Church legal clinic gives immigrants place to turn
INDIANA, Logansport, (AP):
She's worried about her oldest daughter, now almost 18, who's residing with strangers in Honduras.
She talks to her daughter almost daily, she said, but the last time she saw her in person was when her daughter was seven years old.
That's because she's undocumented and can't leave the U.S. without running the risk of being shut out of the country.
The woman from Honduras is one of more than three dozen clients who've already sought help from The Bridge Community Church to straighten out their legal status. The Logansport church at the corner of Third Street and Linden Avenue recently opened Indiana's 13th non-profit immigration clinic licensed through the US Bureau of Immigration Appeals.
Zach Szmara, the church's pastor, also serves as the accredited immigration legal representative for the clinic. After becoming the church's pastor about two years ago, he and others at the church decided to reach out to local Latino residents and change the church's identity into "a church that's multicultural, multilingual," he told the Pharos-Tribune . "Let's not be a white church that has a Spanish service."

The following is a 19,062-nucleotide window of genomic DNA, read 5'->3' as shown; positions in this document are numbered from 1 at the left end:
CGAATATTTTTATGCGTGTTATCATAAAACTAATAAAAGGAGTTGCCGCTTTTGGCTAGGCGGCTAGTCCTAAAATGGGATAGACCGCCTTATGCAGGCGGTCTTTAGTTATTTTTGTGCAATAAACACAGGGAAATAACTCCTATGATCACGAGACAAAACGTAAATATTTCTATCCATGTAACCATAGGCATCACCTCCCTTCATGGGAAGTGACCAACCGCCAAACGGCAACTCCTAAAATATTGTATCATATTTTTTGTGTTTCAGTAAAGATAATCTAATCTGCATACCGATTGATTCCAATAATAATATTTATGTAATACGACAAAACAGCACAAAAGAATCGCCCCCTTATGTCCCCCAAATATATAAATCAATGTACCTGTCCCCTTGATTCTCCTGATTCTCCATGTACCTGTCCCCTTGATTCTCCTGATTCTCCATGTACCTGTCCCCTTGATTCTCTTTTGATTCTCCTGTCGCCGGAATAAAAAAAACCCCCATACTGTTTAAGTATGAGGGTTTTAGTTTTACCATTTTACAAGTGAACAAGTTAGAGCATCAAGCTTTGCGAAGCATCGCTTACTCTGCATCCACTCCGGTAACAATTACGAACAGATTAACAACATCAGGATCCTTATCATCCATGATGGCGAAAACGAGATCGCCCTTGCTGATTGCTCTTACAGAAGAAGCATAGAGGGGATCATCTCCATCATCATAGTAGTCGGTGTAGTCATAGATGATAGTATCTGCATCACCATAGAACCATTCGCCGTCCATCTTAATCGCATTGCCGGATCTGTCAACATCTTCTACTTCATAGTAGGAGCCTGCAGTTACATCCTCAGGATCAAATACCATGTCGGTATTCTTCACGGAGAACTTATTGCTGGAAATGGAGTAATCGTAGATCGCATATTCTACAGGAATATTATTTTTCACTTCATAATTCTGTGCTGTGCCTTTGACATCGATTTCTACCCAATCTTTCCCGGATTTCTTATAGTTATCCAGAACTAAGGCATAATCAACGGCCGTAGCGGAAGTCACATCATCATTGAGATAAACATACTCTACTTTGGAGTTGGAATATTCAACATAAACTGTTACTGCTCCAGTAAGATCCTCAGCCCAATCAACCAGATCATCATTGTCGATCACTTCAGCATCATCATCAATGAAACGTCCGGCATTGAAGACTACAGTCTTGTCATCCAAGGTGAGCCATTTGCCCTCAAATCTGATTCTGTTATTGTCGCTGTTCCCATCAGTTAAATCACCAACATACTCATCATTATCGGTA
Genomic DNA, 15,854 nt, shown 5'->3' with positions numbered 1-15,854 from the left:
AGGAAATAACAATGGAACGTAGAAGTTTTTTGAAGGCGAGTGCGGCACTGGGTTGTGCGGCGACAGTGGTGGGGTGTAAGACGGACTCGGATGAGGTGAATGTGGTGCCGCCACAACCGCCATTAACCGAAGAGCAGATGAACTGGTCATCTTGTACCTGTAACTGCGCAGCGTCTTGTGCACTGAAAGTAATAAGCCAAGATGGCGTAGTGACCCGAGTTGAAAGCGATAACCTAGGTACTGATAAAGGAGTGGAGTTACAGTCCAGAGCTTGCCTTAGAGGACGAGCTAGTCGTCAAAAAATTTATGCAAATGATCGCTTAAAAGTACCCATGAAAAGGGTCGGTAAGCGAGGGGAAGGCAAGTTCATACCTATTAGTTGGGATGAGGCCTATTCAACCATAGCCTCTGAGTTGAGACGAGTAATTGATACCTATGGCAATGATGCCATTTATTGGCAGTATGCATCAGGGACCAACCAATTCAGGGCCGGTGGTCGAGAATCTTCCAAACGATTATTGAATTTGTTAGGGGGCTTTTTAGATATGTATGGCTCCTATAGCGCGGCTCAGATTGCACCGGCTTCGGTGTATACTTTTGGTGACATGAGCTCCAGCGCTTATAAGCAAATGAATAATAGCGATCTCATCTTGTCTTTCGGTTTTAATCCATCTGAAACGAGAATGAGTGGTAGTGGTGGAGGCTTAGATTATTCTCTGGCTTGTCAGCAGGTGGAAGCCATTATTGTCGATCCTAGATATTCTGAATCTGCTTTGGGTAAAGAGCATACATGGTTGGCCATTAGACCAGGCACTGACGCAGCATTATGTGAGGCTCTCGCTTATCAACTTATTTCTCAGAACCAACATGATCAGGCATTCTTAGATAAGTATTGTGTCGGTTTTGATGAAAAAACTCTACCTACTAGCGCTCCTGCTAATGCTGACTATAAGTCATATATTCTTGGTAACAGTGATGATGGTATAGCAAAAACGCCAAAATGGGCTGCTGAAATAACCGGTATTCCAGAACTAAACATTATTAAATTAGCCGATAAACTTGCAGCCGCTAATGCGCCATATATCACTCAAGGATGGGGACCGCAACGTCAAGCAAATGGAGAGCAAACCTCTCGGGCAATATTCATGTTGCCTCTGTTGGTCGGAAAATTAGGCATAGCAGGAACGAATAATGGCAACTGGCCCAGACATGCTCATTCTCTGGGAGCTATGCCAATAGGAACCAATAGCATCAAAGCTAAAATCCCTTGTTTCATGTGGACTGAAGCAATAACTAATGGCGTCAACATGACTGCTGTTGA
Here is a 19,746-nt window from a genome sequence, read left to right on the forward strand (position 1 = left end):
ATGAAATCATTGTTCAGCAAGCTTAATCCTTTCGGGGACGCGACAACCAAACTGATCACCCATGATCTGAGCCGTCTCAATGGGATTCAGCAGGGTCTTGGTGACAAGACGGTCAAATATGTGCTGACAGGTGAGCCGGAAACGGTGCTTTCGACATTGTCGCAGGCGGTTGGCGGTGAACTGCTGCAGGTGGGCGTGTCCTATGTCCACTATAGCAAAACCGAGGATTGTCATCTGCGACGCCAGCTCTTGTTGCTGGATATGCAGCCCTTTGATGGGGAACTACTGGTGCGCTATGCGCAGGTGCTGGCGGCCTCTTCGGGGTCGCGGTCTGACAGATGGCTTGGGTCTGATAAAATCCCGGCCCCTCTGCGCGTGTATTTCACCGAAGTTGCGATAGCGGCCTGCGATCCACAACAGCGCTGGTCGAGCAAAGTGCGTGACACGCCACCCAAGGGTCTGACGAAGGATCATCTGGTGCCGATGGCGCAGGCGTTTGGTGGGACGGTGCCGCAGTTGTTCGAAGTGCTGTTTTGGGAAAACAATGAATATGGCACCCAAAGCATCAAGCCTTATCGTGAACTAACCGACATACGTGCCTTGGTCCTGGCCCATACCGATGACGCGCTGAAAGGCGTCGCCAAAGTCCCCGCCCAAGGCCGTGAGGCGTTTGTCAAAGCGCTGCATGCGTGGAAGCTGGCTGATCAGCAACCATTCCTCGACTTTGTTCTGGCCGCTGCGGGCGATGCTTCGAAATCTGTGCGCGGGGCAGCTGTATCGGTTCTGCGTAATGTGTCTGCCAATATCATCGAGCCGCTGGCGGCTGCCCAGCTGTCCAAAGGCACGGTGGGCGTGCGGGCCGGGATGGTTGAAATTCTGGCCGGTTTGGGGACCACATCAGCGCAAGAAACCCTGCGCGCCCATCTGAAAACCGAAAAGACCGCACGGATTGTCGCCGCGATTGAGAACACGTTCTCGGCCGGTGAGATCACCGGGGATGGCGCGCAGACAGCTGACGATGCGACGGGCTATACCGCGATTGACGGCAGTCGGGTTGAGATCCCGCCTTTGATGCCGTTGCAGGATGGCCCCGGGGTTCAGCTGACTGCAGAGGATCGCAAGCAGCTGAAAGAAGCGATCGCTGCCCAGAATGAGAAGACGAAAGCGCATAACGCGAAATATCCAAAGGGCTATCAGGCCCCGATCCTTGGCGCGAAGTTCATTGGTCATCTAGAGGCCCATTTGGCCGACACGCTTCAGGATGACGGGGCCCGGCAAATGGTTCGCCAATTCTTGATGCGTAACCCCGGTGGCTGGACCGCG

The change was rocky. But the church has grown to an average 60 to 80 attendees on a Sunday, up from the 20 or so who showed up for the first service Szmara preached as a guest minister. Both English- and Spanish-speakers were attracted to the church over the last couple of years, Szmara said.
That's when he noticed plenty of people struggling to navigate the hoops of becoming legal residents.
He estimates one in three Logansport residents are from immigrant families, based on data from the Logansport schools. The US Census Bureau's American Communities Survey suggests 73.4 per cent of Cass County's 3,226 foreign-born residents are not US citizens.
"What we started hearing was all this need for immigration help," Szmara said. "There's just no one around."
When he and another man started training to become accredited legal immigration representatives, meaning they're allowed to file paperwork or appear in immigration courts on behalf of someone, the nearest accredited legal representatives were in Indianapolis. Attorneys specialising in immigration paperwork were at least that far away, too.